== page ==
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After becoming fascinated with issues affecting the North, Sima Sharifi and Arnold Witzig decided to fund the Arctic Inspiration Prize.

Rafal Gerszak/The Globe and Mail

The Donors: Arnold Witzig and Sima Sharifi

The Gift: $1-million annually

The Cause:The Arctic Inspiration Prize

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The Reason:To finance research into issues affecting the Arctic

At first glance, Arnold Witzig and Sima Sharifi make an unlikely couple.

Mr. Witzig is a Swiss-born architect and businessman. Ms. Sharifi is a refugee from Iran who is pursuing a doctorate in linguistics.

They both ended up in Vancouver, Mr. Witzig in 1999 and Ms. Sharifi in 1986, and somehow found each other on the Internet. They soon began not only a loving partnership but a shared passion for improving the lives of others.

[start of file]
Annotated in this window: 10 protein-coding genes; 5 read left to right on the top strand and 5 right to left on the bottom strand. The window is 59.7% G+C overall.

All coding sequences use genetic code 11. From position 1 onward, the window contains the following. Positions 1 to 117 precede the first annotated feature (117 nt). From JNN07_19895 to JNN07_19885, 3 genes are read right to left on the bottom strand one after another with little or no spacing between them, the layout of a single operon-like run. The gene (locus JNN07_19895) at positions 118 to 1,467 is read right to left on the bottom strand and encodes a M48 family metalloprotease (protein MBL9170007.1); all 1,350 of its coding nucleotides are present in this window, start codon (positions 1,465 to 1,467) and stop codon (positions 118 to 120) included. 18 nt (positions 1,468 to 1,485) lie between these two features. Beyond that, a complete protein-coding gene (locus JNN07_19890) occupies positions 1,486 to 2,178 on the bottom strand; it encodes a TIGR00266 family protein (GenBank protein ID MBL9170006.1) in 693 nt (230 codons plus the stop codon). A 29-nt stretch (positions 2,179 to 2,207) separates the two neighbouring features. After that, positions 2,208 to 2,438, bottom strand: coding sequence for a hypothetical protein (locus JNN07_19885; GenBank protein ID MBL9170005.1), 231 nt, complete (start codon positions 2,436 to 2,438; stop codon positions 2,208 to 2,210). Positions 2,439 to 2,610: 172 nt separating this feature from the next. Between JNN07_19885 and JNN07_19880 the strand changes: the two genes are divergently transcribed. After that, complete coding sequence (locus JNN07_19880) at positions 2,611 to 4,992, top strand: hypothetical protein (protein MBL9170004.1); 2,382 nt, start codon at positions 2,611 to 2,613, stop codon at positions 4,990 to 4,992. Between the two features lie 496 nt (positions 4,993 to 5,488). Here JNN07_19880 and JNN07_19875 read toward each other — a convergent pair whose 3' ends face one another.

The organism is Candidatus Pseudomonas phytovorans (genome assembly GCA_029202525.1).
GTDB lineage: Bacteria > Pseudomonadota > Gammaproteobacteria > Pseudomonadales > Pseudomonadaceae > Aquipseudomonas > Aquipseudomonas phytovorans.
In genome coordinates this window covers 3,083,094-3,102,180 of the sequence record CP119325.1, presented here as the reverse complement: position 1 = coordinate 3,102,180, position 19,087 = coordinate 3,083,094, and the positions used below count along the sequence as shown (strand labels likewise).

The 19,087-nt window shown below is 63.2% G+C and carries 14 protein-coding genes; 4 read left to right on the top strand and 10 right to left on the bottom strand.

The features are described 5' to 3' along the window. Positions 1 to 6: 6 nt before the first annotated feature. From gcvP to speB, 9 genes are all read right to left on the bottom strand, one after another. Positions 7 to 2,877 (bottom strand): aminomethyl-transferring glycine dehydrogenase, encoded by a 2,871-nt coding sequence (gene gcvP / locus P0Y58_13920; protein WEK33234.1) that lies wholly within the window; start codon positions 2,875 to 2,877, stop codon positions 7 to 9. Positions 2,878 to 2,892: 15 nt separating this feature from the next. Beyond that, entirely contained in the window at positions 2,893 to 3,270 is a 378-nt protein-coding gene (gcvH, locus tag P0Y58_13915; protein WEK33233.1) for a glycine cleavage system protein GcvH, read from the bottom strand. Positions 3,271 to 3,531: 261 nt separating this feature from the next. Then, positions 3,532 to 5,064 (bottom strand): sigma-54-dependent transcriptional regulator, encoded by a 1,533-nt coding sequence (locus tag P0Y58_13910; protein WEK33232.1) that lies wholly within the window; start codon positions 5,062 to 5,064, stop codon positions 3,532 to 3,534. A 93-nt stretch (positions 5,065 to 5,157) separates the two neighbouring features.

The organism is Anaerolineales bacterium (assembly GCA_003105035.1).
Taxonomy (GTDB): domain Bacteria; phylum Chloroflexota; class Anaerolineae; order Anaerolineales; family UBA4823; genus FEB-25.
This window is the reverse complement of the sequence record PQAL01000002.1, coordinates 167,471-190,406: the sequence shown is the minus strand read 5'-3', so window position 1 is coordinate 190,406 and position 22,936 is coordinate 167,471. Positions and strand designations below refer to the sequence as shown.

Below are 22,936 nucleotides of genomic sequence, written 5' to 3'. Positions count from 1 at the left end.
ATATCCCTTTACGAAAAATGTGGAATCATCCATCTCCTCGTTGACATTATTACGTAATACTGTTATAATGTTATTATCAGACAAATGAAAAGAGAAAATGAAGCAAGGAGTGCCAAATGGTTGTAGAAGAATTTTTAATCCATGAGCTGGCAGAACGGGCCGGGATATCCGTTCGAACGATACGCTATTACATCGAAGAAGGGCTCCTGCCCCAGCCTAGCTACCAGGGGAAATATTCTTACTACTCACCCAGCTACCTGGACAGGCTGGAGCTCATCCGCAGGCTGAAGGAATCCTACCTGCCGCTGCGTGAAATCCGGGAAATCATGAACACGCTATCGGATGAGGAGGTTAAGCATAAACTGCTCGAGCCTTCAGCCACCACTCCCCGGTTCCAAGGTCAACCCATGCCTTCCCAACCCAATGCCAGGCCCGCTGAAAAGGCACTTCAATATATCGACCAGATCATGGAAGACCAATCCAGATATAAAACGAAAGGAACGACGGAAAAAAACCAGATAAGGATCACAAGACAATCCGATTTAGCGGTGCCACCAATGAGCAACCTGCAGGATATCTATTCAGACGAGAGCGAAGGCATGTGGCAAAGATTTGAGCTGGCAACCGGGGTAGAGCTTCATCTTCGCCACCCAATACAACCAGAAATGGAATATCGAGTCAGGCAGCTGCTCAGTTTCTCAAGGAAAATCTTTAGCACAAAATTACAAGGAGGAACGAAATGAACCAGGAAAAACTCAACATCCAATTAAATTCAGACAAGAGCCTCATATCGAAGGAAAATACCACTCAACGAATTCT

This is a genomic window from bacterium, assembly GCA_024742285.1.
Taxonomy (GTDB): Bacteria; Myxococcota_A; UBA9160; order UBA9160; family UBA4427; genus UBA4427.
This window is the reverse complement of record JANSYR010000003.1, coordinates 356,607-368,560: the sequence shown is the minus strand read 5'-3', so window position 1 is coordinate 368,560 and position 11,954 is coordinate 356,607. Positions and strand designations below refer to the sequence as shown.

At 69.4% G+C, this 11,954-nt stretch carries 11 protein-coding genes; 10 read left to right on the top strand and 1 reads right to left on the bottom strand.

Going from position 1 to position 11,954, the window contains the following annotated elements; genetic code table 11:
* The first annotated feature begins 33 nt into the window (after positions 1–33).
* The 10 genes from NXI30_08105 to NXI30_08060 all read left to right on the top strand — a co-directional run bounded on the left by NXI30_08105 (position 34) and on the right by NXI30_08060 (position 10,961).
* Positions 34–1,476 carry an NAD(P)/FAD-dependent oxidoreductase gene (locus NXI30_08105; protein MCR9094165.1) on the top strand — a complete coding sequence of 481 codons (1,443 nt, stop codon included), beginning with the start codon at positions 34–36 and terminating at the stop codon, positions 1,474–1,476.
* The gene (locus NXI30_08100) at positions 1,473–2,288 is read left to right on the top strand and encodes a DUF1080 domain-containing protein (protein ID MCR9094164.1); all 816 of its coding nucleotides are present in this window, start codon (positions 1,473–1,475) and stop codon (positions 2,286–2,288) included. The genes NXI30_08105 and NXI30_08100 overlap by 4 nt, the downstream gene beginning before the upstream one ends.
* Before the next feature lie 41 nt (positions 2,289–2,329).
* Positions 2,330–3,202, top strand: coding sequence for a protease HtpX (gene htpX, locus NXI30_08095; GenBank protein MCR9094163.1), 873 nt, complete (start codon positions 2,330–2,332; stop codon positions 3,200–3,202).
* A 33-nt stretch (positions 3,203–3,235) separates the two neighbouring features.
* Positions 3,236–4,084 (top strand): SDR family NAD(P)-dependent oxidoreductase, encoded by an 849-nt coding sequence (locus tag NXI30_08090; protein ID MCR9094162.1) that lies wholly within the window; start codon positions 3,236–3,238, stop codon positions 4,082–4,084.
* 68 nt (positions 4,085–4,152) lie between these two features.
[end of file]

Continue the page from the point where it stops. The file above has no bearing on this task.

The couple spent much of the next decade travelling to Africa, Latin America, Nepal and elsewhere, working on a variety of social development and educational projects.

They also spent time in Alaska and Nunavut, where they became fascinated with issues affecting the North.

In 2011, they decided to focus their efforts on the Canadian North.

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"There are huge changes coming to the North, like climate change and the development of natural resources," Mr. Witzig said. "And these are challenges and opportunities."

At first the couple looked for projects to fund, but they soon came up with another idea. Why not create a kind of Nobel Prize for Arctic researchers?

They took the idea to ArcticNet, a collection of 145 researchers from more than 30 Canadian universities. That led to the creation of the Arctic Inspiration Prize, an annual $1-million award for northern research.

The couple are financing the prize from a charitable foundation they set up in 2008, thanks largely to the proceeds of the sale of Mr. Witzig's company in Switzerland. When asked how long they can keep financing the prize, Mr. Witzig replied: "Forever."

The first-prize winners were announced this week: four teams of researchers studying issues relating to food, literacy, culture and the environment.

"We are hoping to make the problems in the North known to people in the South," Ms. Sharifi said.

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